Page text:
Teachers & Schooling Making a Difference: Productive Pedagogies, Assessment and Performance

By Debra Hayes; Martin Mills et al. | Go to book overview

3 Productive
assessment

Assessment is perhaps the most maligned aspect of teaching and learning processes in schools. This is often a consequence of its association with the ranking and sorting of students, with external examinations, with league tables, with standardised tests, with various reporting systems, with judging teacher performance, and with the restriction and containment of teacher practices. Such uneasiness about assessment plays out in different ways in educational systems around the globe due to the dominance and differing effects of these and other assessment practices. In England, for example, standardised testing is linked to a mistrustful regulation of teacher work (Mahony & Hextall 2000; Ball 2004). An extensive topdown testing regimen, combined with high-stakes public examinations, results in less space for teachers' professional judgments and some considerable demoralisation of the profession, even at the primary level (Ball 1999, 2004; Jeffrey & Woods 1998; Lingard & Ozga 2004; Ozga & Simola 2004). Throughout much of the USA, teaching is reduced to improving test results and the complementary creation of what McNeil (2000) has insightfully called defensive teaching. She begins her scarifying critique of this testing situation in the USA with the observation (2000: 3) that:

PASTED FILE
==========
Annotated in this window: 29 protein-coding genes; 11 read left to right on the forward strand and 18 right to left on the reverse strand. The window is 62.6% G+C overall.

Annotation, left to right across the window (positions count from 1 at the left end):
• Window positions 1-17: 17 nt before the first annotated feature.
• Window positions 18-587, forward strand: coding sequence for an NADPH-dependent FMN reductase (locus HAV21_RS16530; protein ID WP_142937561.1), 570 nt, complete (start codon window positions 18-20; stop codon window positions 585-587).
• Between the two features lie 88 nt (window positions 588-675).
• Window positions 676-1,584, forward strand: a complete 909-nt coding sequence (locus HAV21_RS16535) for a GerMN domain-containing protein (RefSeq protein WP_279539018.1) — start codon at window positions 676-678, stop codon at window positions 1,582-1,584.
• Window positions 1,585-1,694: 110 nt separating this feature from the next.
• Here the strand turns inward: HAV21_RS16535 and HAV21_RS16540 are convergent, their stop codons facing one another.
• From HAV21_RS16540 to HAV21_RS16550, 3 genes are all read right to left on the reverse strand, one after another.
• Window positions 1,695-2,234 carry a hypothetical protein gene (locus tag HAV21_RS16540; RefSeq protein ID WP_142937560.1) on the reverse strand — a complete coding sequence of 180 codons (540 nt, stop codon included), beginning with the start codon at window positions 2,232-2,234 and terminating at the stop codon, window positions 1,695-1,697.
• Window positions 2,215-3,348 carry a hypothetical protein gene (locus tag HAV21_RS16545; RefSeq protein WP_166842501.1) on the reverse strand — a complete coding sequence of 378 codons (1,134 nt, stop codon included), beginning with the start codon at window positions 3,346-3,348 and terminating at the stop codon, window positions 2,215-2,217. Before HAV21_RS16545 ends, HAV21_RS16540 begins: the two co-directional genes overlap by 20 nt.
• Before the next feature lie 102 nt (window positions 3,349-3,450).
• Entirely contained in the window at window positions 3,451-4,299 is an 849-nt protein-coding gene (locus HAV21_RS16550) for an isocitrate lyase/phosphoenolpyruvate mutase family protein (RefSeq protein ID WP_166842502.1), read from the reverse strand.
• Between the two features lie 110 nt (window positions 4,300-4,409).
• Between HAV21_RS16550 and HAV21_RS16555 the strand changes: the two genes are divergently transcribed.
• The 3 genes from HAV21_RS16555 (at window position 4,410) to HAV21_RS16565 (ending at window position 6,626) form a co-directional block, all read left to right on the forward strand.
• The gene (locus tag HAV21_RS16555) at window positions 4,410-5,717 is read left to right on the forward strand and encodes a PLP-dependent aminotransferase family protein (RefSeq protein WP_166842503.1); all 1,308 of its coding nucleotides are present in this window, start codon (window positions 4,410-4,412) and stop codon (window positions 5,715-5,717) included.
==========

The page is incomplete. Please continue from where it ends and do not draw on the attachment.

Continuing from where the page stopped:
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Teachers & Schooling Making a Difference: Productive Pedagogies, Assessment and Performance
Table of contents

Table of contents

  • Title Page i
  • Table of Contents iii
  • Foreword v
  • Preface xiii
  • Acknowledgments xv
  • 1 Introduction 1
  • 2 Productive Pedagogies 32
  • 3 Productive Assessment 82
  • 4 Productive Performance 127
  • 5 Schools Can Make a Difference 170
  • Bibliography 212
  • Appendix 231
  • Index 233
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